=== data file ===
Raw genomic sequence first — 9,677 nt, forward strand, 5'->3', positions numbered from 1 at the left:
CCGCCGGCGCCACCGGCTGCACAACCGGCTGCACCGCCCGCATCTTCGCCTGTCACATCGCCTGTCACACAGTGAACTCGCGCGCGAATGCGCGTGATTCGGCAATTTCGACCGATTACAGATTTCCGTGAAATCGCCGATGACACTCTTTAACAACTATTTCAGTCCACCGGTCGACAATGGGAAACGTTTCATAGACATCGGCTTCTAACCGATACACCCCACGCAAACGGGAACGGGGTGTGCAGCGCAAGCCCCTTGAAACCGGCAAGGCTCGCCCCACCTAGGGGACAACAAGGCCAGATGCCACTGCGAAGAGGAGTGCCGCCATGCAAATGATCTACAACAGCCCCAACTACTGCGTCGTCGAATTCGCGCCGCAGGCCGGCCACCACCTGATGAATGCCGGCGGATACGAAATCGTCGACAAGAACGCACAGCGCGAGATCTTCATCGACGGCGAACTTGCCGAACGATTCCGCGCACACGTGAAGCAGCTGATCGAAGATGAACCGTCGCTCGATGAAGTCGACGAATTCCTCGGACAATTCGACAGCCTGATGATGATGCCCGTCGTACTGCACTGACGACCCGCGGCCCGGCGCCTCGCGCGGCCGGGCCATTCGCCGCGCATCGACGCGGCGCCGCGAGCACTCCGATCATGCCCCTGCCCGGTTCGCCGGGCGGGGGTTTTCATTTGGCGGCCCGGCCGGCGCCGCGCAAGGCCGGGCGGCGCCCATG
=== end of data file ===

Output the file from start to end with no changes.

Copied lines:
Raw genomic sequence first — 9,677 nt, forward strand, 5'->3', positions numbered from 1 at the left:
CCGCCGGCGCCACCGGCTGCACAACCGGCTGCACCGCCCGCATCTTCGCCTGTCACATCGCCTGTCACACAGTGAACTCGCGCGCGAATGCGCGTGATTCGGCAATTTCGACCGATTACAGATTTCCGTGAAATCGCCGATGACACTCTTTAACAACTATTTCAGTCCACCGGTCGACAATGGGAAACGTTTCATAGACATCGGCTTCTAACCGATACACCCCACGCAAACGGGAACGGGGTGTGCAGCGCAAGCCCCTTGAAACCGGCAAGGCTCGCCCCACCTAGGGGACAACAAGGCCAGATGCCACTGCGAAGAGGAGTGCCGCCATGCAAATGATCTACAACAGCCCCAACTACTGCGTCGTCGAATTCGCGCCGCAGGCCGGCCACCACCTGATGAATGCCGGCGGATACGAAATCGTCGACAAGAACGCACAGCGCGAGATCTTCATCGACGGCGAACTTGCCGAACGATTCCGCGCACACGTGAAGCAGCTGATCGAAGATGAACCGTCGCTCGATGAAGTCGACGAATTCCTCGGACAATTCGACAGCCTGATGATGATGCCCGTCGTACTGCACTGACGACCCGCGGCCCGGCGCCTCGCGCGGCCGGGCCATTCGCCGCGCATCGACGCGGCGCCGCGAGCACTCCGATCATGCCCCTGCCCGGTTCGCCGGGCGGGGGTTTTCATTTGGCGGCCCGGCCGGCGCCGCGCAAGGCCGGGCGGCGCCCATG